Amount: The stipend offers the reimbursement of travel expenses plus a daily allowance, for a maximum of 2.500 Euros total (to be reimbursed after the completion of the stay). You are expected to make your own arrangements.

Appointment period: Any two weeks between 1 January 2020 and 31 December 2020, except 1 July to 15 September.

Application: Please send a description of the proposed research including a statement as to why you wish to conduct this research in Vienna, a provisional budget and an indication of preferred dates (max. 300 words), curriculum vitae (max. 3 pages), and list of publications, to Mrs. Petra Greger at the address below.

Doctoral students should also include a short letter of endorsement (max. 1 page) from their adviser. Submissions will be accepted by e-mail only.

Further Inquiries: Mrs. Petra Greger petra.greger@univie.ac.at

For more information about the Department, its Library, and the Tsiter-Kontopoulou Trust see

Call for Papers: Dumbarton Oaks Sponsored Sessions at Kalamazoo

Deadline: 15 September 2019

Dumbarton Oaks is sponsoring five sessions at the 2020 International Congress on Medieval Studies. For more information, including the topics of each Dumbarton Oaks sponsored session, please visit the DO website. Proposals are due to Dr. Nicole Eddy by September 15, 2019.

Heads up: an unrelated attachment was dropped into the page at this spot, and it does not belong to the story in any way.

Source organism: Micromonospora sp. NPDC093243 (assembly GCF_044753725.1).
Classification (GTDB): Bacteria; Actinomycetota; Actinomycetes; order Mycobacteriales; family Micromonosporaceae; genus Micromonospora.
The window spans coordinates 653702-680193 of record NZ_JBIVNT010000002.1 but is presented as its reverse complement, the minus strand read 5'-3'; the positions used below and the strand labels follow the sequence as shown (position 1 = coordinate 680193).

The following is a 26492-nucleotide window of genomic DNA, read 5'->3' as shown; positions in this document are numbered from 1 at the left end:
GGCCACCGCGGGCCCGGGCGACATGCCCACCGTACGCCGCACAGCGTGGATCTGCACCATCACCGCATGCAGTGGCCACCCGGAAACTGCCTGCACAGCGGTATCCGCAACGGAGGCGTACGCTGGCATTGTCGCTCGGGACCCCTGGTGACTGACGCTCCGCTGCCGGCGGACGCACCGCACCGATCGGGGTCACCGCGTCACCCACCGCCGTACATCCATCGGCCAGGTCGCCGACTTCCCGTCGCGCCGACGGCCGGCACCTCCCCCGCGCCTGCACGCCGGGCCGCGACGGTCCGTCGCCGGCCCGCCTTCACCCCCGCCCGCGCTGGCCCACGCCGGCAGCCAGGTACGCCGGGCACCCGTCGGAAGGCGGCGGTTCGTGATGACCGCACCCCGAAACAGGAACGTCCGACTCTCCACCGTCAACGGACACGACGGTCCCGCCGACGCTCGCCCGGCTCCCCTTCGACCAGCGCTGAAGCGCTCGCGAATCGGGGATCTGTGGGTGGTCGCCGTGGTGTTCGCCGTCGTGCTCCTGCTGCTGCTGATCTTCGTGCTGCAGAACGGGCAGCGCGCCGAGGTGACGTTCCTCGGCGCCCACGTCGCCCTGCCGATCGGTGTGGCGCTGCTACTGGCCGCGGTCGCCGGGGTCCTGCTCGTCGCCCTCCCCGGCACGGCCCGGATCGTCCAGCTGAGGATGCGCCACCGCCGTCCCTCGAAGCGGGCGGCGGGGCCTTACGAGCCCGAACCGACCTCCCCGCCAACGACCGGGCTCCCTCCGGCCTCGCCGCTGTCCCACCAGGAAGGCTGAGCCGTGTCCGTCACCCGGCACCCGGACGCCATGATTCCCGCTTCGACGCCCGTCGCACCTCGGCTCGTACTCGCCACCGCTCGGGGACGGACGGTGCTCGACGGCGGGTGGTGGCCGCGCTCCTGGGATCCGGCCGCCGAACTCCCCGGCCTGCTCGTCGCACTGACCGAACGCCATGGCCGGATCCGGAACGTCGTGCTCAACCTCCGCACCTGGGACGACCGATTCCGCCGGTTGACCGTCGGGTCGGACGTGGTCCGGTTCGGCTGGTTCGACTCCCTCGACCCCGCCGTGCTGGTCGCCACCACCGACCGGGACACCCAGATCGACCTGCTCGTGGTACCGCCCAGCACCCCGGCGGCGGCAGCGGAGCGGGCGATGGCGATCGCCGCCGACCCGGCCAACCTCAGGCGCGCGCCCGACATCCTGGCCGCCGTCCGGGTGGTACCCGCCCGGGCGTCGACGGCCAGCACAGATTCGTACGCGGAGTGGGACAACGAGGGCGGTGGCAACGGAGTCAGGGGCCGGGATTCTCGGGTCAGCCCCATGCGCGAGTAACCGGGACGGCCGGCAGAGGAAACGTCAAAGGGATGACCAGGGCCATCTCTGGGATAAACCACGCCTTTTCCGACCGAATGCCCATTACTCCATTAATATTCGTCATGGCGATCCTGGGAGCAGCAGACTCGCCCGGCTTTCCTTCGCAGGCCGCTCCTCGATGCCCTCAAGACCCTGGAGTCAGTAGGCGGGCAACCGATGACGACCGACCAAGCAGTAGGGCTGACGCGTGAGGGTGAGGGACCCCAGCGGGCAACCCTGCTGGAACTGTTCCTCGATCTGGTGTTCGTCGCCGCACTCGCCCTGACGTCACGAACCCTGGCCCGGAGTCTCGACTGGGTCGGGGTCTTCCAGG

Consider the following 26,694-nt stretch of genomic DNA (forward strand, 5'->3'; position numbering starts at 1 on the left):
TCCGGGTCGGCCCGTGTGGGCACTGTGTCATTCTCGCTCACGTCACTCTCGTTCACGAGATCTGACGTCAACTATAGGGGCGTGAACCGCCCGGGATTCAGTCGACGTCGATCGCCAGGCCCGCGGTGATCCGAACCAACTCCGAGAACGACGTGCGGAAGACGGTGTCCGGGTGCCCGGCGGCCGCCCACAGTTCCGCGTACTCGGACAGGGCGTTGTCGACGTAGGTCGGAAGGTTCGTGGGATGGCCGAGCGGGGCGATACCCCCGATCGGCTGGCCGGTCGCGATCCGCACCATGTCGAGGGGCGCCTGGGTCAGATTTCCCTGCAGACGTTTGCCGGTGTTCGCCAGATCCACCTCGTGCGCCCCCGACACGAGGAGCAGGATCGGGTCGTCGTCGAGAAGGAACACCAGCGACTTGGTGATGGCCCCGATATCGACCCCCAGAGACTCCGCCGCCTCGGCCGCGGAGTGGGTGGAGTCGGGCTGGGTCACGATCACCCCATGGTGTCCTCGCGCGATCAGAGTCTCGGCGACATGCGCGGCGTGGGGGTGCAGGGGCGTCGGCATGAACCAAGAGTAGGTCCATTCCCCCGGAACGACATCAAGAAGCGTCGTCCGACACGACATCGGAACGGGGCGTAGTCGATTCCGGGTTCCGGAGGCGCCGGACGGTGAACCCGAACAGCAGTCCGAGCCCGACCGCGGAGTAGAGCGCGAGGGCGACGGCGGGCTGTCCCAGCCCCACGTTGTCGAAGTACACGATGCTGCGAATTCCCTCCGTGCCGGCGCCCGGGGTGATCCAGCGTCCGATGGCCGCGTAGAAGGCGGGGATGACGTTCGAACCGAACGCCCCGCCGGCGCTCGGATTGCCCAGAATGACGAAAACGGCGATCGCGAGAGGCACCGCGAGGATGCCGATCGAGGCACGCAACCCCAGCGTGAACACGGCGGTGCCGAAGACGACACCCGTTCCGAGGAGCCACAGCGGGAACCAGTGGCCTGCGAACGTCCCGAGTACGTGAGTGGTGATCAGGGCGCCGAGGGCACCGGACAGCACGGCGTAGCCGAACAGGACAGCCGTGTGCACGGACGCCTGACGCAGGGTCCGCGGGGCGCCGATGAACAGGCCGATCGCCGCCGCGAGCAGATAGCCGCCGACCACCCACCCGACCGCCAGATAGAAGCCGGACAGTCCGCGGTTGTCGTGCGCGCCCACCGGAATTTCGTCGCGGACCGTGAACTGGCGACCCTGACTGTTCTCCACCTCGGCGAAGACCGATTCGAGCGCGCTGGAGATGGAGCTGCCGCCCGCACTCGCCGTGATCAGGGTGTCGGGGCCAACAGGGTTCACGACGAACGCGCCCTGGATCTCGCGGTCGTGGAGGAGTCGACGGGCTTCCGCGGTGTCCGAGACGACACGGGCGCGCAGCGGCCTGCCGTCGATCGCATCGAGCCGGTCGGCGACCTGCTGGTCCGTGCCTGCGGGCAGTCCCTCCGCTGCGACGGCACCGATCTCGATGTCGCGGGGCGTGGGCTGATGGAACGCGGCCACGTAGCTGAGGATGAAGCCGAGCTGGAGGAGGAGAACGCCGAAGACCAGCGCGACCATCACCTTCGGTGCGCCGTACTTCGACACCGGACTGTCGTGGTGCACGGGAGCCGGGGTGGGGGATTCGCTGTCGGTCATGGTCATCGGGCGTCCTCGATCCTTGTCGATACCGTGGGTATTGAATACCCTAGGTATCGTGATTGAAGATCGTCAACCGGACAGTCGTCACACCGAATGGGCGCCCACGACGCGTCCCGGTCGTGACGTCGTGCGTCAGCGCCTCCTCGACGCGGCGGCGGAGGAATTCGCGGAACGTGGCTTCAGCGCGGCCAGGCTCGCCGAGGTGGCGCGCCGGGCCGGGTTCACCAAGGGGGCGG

A few important notes:
• Any proposals or questions can be directed to Nicole Eddy (eddyn01@doaks.org). Please indicate which session you are interested in.
• All proposals should include an abstract of no more than one page and a completed participant information form (find it here: https://wmich.edu/medievalcongress/submissions).
• Any proposals not chosen for inclusion by our session organizers will be forwarded to the congress organizers for consideration for the General Sessions.

Call for Papers: Mike Clover and the World of Late Antiquity

Deadline: 21 September 2019

Sponsored by the Mike Clover Memorial Consortium.

Following the untimely death of Mike Clover, a much beloved and admired scholar of Late Antiquity in general and the Vandals in particular, his students, colleagues, and friends are proposing a series of conference sessions in his honor for the Leeds International Medieval Conference, 6-9 July 2020. Given Mike’s interests, the theme for next year’s conference, “Borders,” makes this initiative even more appropriate. We would welcome submissions on the kinds of topics that Mike liked to work on, things like barbarians/Vandals, prosopography, the Historia augusta, Ammianus, hagiography, coinage, and late Roman history in general.

Submissions (title and brief abstract) can be sent to Ralph Mathisen, ralphwm@illinois.edu. The deadline for submissions in September 21. Subsequently, the wheels at the IMC will grind slow but fine, and the IMC states, “we anticipate being able to notify paper/session proposers whether their proposal has been accepted into the programme by the December prior to the IMC.”